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I have a file which contains a value 2000,00. but it contains spaces after 2000,00 and empty lines.

I want to remove all the spaces and empty lines, If some one can give some Idea, I ave tried a number of ways but no success. one method I tired is as below

    # Read lines as a list
fh = open("transfer-out/" + file, "r")
lines = fh.readlines()
# Weed out blank lines with filter
lines = filter(lambda x: not x.isspace(), lines)
# Write "transfer-out/"+file+".txt", "w"
fh = open("transfer-out/"+file, "w")
# should also work instead of joining the list:

Any help would be appreciated.


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Without Python: cat input.txt | egrep -v '^\s*$' > output.txt –  eumiro May 29 '12 at 6:45
This leaves the spaces after the number. Maybe add a tr: cat input.txt | egrep -v '^\s*$' | tr -d ' ' > output.txt –  Jill-Jênn Vie May 29 '12 at 7:01

5 Answers 5

up vote 5 down vote accepted

strip() removes leading and trailing whitespace characters.

with open("transfer-out/" + file, "r") as f:
    for line in f:
        cleanedLine = line.strip()
        if cleanedLine: # is not empty

Then you can redirect the script into a file python clean_number.py > file.txt, for example.

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Factor out those repeated strip() calls, and you're onto a winner. :-) –  NPE May 29 '12 at 7:30
Yes Sir! Updated. –  Jill-Jênn Vie May 29 '12 at 7:40

Another one with list comprehension:

clean_lines = []
with open("transfer-out/" + file, "r") as f:
    lines = f.readlines()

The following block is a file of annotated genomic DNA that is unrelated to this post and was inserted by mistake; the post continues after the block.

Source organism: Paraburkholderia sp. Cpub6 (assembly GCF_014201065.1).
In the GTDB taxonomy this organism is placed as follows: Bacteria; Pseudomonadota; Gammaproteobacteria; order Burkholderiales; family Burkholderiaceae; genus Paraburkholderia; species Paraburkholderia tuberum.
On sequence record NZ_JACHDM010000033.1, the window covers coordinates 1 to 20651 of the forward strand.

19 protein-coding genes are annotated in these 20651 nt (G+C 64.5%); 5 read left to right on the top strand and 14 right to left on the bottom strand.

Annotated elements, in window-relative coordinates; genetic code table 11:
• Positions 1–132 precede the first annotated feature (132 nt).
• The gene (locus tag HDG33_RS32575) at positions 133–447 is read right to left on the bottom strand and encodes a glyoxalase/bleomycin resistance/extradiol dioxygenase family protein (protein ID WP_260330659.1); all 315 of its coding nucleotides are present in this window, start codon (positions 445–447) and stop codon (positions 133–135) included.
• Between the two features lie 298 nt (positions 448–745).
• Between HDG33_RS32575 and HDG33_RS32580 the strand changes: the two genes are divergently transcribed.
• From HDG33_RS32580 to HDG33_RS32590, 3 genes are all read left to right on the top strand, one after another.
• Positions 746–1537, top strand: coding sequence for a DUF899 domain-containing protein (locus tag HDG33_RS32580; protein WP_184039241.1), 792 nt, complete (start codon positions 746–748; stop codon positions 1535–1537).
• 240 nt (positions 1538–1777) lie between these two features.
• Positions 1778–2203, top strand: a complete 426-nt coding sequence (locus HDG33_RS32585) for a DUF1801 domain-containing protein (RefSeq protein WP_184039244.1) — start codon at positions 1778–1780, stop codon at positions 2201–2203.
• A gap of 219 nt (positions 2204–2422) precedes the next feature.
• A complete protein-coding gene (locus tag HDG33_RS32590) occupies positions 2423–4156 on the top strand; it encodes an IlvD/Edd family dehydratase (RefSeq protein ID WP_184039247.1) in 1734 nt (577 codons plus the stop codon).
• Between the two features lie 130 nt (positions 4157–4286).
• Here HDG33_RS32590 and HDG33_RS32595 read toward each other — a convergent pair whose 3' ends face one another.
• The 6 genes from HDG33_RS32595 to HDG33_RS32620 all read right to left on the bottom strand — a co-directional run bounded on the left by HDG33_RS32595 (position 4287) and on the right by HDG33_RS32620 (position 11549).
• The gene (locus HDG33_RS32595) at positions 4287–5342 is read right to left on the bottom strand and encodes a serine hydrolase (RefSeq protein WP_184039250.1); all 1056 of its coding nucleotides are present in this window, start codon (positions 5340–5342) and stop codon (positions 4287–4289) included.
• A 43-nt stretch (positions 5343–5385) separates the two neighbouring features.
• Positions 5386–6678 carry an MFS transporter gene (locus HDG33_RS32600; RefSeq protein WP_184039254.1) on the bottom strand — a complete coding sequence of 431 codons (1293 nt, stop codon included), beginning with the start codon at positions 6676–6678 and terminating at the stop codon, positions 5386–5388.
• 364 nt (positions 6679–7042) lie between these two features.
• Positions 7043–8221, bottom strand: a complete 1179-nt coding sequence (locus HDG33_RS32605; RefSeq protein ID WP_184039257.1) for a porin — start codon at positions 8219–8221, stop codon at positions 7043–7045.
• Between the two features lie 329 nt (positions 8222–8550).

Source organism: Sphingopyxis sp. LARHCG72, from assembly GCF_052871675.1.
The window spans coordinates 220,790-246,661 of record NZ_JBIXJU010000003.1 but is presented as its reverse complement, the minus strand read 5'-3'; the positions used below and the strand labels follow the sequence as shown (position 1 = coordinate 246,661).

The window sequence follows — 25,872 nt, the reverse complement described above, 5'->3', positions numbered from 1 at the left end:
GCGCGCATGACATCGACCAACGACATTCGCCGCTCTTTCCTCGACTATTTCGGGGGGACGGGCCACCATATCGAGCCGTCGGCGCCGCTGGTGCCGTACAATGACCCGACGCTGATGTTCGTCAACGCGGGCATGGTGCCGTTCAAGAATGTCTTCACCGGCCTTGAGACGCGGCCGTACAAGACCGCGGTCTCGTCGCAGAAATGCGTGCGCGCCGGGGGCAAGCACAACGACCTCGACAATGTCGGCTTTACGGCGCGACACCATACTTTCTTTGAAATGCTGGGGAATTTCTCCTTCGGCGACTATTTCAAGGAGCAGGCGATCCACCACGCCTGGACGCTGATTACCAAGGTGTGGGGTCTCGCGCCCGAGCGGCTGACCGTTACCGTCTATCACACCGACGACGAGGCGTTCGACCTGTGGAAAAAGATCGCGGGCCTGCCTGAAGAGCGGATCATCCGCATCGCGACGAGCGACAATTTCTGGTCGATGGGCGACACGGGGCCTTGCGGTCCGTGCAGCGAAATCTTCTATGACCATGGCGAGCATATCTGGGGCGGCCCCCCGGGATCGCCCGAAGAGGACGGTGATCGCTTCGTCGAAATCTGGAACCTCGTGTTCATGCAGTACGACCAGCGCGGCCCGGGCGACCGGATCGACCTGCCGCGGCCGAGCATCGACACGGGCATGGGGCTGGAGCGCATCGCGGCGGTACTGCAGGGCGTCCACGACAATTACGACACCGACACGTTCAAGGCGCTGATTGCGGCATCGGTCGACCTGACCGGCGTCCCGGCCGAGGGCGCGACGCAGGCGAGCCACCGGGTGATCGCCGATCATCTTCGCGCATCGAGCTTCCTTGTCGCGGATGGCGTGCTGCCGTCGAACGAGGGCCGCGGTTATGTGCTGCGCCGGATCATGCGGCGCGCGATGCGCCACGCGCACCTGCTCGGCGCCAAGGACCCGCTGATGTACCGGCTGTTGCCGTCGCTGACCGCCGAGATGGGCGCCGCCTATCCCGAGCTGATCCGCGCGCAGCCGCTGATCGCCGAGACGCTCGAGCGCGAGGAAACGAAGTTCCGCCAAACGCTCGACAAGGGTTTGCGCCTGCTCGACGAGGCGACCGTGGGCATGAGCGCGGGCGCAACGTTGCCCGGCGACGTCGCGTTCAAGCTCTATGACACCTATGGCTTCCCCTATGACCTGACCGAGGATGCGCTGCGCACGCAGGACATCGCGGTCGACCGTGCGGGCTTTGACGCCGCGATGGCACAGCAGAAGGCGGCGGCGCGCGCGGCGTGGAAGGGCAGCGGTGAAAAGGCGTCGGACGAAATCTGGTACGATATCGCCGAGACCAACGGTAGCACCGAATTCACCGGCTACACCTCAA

clean_lines = [l.strip() for l in lines if l.strip()]

with open("transfer-out/"+file, "w") as f:
share|improve this answer
You should add a join: f.writelines('\n'.join(clean_lines)). –  Jill-Jênn Vie May 29 '12 at 6:53
@Jill-JênnVie Vie Thanks! –  Diego Navarro May 29 '12 at 6:57

Change your 'lines' line to use the following generator and it should do the trick.

lines = (line.strip() for line in fh.readlines() if len(line.strip()))
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if len(line.strip()) can be replaced with if line.strip() –  eumiro May 29 '12 at 7:36
Yeah, good call. –  Simon Peverett May 30 '12 at 7:07

This should work as you wish:

file(filename_out, "w").write(file(filename_in).read().strip())

EDIT: Although previous code works in python 2.x, it does not work python 3 (see @gnibbler comment) For both version use this:

open(filename_out, "w").write(open(filename_in).read().strip())
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I think you meant open not file here. –  Burhan Khalid May 29 '12 at 6:58
No. I meant file. I prefer file, but according to doc (docs.python.org/library/functions.html?highlight=file#file) open is prefferable :-( –  Jiri May 29 '12 at 7:04
@BurhanKhalid, file is a deprecated synonym for open. It exists in Python2 because open is a strange name for subclassing file or using with isinstance. It no longer exists in Python3 –  John La Rooy May 29 '12 at 7:06
@Jiri what is filename_out and filename_in ? –  Sara May 29 '12 at 7:10
@gnibbler Oh, yes, I am using 2.x most of the time and I have not realized this! I think it's time to use open instead of file. –  Jiri May 29 '12 at 7:12

Functional one :)

import string
from itertools import ifilter, imap

print '\n'.join(ifilter(None, imap(string.strip, open('data.txt'))))
# for big files use manual loop over lines instead of join


$ yes "2000,00  " | head -n 100000 > data.txt
$ python -c "print '\n'*100000" >> data.txt
$ wc -l data.txt 
200001 data.txt
$ python filt.py > output.txt
$ wc -l output.txt 
100000 output.txt
share|improve this answer
I am sorry I am to dumb to read your code ! I have to accesss my file from a folder and removing spaces and empty lines from it ! –  Sara May 29 '12 at 7:36
and yeh one more thing write data back to the same file –  Sara May 29 '12 at 7:39

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